Is San Francisco A Test Case For Changing Retail Into Office?
Home to one of the country's hottest office markets, San Francisco might have its own specific, miniature version of the national retail-to-industrial trend happening in markets around the U.S.
As other markets see big-box vacancies become industrial properties, San Francisco enters the new decade with a handful of proposals from landlords to convert their downtown retail properties to office spaces, with many concentrated in the signature retail destination of Union Square.
According to retail and office experts alike, many have good reason to want a change.
Not immune to the larger sector's overall troubles, S.F. has seen its fair share of retail vacancies, exacerbated by famously unsanitary street conditions and a cumbersome permitting process. Union Square saw its retail vacancy rate rise 80 basis points year-over-year to 6.1% in Q3 2019, well above the citywide average, according to Cushman & Wakefield.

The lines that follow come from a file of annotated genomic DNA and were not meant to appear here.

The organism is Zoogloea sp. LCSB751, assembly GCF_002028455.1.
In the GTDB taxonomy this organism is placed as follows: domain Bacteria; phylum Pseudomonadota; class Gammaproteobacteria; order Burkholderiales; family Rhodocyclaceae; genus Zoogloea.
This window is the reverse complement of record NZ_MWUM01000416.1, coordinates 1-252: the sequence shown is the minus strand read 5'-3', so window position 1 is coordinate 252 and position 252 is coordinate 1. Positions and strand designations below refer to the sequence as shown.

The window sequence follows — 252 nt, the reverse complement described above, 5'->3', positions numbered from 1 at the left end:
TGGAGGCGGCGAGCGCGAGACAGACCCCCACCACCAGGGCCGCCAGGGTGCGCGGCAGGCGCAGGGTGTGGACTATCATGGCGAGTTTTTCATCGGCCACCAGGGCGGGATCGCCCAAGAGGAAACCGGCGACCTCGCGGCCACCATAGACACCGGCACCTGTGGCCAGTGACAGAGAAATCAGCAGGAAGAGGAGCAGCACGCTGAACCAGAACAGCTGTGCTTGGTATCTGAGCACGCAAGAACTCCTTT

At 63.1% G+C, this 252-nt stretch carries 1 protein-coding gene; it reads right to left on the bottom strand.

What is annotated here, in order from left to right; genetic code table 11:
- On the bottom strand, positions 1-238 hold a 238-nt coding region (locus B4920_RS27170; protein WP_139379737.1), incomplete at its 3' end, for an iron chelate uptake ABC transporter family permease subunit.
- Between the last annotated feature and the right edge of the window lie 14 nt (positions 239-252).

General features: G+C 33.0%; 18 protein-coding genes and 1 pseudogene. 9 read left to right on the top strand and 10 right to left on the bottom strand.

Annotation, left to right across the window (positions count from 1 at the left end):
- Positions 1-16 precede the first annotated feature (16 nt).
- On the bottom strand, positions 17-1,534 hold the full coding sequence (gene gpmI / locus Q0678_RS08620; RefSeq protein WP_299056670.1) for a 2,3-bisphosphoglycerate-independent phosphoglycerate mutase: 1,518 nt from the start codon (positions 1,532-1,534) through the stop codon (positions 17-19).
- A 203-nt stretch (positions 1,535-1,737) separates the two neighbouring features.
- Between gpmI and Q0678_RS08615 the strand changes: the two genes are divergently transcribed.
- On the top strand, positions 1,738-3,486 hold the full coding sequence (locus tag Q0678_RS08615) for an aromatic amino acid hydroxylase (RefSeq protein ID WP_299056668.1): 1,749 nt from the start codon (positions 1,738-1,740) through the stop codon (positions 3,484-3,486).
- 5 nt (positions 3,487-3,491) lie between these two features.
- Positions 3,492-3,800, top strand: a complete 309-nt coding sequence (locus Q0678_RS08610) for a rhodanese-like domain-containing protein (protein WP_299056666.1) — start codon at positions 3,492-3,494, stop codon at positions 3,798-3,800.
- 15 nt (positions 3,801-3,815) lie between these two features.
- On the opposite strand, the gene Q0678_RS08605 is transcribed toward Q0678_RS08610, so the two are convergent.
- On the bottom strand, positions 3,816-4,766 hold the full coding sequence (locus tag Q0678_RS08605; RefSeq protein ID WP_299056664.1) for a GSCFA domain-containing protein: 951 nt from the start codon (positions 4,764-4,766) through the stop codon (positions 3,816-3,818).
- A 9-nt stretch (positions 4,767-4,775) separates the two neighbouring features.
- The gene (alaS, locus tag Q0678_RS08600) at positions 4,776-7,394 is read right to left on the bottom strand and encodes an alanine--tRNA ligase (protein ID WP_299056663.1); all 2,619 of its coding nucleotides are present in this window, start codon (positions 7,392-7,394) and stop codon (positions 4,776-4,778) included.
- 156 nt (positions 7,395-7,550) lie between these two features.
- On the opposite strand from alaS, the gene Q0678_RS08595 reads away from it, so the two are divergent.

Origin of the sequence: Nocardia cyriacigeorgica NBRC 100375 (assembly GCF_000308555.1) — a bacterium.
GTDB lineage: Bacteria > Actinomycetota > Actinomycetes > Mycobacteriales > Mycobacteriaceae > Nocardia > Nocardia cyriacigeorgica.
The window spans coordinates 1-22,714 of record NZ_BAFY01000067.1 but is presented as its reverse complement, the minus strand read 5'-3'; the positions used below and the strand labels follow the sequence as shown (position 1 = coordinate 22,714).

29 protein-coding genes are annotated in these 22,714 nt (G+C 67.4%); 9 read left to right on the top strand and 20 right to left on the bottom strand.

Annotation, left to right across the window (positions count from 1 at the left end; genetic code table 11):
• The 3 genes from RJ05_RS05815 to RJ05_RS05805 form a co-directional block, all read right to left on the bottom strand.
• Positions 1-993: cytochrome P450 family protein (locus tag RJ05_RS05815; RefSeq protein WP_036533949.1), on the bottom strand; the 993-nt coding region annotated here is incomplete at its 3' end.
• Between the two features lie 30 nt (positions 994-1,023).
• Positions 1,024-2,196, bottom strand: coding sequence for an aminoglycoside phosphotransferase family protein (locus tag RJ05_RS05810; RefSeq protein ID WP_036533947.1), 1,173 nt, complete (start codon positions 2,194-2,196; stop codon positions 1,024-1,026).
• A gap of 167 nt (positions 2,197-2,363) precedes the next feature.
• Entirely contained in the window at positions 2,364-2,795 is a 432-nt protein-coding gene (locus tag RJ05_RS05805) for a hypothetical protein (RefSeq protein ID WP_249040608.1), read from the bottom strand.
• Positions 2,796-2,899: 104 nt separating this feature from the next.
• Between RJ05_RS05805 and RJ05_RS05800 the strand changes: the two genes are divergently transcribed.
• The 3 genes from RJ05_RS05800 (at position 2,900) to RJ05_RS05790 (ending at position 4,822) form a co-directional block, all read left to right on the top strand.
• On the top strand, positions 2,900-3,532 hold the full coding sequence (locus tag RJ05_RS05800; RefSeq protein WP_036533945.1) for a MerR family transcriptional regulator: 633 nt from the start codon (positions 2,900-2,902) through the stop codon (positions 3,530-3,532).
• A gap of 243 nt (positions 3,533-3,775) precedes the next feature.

Similar to the city's other struggling submarkets like North Beach and Upper Market/Castro, Union Square presents structural challenges, like large spaces often on third floors or higher, that have often made finding long-term retail tenants difficult.
"What we're seeing with the changing nature of retail is that there's just less demand for retail space, even on the ground floor but particularly for some of the larger spaces," Union Square Business Improvement District Executive Director Karin Flood said. "Retailers do not need that much space, and they certainly don't need upper-floor space."